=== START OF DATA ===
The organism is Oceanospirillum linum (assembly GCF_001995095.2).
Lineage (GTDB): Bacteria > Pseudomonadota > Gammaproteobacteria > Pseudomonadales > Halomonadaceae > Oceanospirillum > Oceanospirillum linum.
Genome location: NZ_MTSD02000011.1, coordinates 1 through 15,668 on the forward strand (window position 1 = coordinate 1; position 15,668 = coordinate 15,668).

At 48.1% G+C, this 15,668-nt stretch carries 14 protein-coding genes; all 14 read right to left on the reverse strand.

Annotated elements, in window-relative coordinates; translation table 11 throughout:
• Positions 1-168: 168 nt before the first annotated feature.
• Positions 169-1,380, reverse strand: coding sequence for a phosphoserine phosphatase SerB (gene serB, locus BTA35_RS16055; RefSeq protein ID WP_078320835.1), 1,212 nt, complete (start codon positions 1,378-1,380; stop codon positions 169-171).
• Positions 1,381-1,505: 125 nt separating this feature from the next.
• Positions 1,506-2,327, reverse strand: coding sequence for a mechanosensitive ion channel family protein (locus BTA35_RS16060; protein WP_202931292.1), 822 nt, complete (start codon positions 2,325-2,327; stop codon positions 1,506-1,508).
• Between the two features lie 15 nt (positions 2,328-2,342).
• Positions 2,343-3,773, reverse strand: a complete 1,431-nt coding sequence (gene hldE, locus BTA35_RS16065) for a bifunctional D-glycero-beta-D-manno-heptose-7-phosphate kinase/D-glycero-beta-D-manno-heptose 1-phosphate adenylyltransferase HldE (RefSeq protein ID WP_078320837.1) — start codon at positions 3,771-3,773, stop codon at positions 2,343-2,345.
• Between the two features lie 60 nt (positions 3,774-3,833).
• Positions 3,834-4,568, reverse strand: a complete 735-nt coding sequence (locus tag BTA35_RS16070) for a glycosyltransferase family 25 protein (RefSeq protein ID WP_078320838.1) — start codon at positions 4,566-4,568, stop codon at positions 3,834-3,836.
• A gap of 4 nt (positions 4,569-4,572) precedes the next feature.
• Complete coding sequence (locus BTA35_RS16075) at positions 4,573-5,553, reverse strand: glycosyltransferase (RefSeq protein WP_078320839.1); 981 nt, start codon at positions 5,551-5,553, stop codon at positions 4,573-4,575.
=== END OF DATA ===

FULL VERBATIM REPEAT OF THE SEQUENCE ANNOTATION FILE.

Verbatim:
The organism is Oceanospirillum linum (assembly GCF_001995095.2).
Lineage (GTDB): Bacteria > Pseudomonadota > Gammaproteobacteria > Pseudomonadales > Halomonadaceae > Oceanospirillum > Oceanospirillum linum.
Genome location: NZ_MTSD02000011.1, coordinates 1 through 15,668 on the forward strand (window position 1 = coordinate 1; position 15,668 = coordinate 15,668).

At 48.1% G+C, this 15,668-nt stretch carries 14 protein-coding genes; all 14 read right to left on the reverse strand.

Annotated elements, in window-relative coordinates; translation table 11 throughout:
• Positions 1-168: 168 nt before the first annotated feature.
• Positions 169-1,380, reverse strand: coding sequence for a phosphoserine phosphatase SerB (gene serB, locus BTA35_RS16055; RefSeq protein ID WP_078320835.1), 1,212 nt, complete (start codon positions 1,378-1,380; stop codon positions 169-171).
• Positions 1,381-1,505: 125 nt separating this feature from the next.
• Positions 1,506-2,327, reverse strand: coding sequence for a mechanosensitive ion channel family protein (locus BTA35_RS16060; protein WP_202931292.1), 822 nt, complete (start codon positions 2,325-2,327; stop codon positions 1,506-1,508).
• Between the two features lie 15 nt (positions 2,328-2,342).
• Positions 2,343-3,773, reverse strand: a complete 1,431-nt coding sequence (gene hldE, locus BTA35_RS16065) for a bifunctional D-glycero-beta-D-manno-heptose-7-phosphate kinase/D-glycero-beta-D-manno-heptose 1-phosphate adenylyltransferase HldE (RefSeq protein ID WP_078320837.1) — start codon at positions 3,771-3,773, stop codon at positions 2,343-2,345.
• Between the two features lie 60 nt (positions 3,774-3,833).
• Positions 3,834-4,568, reverse strand: a complete 735-nt coding sequence (locus tag BTA35_RS16070) for a glycosyltransferase family 25 protein (RefSeq protein ID WP_078320838.1) — start codon at positions 4,566-4,568, stop codon at positions 3,834-3,836.
• A gap of 4 nt (positions 4,569-4,572) precedes the next feature.
• Complete coding sequence (locus BTA35_RS16075) at positions 4,573-5,553, reverse strand: glycosyltransferase (RefSeq protein WP_078320839.1); 981 nt, start codon at positions 5,551-5,553, stop codon at positions 4,573-4,575.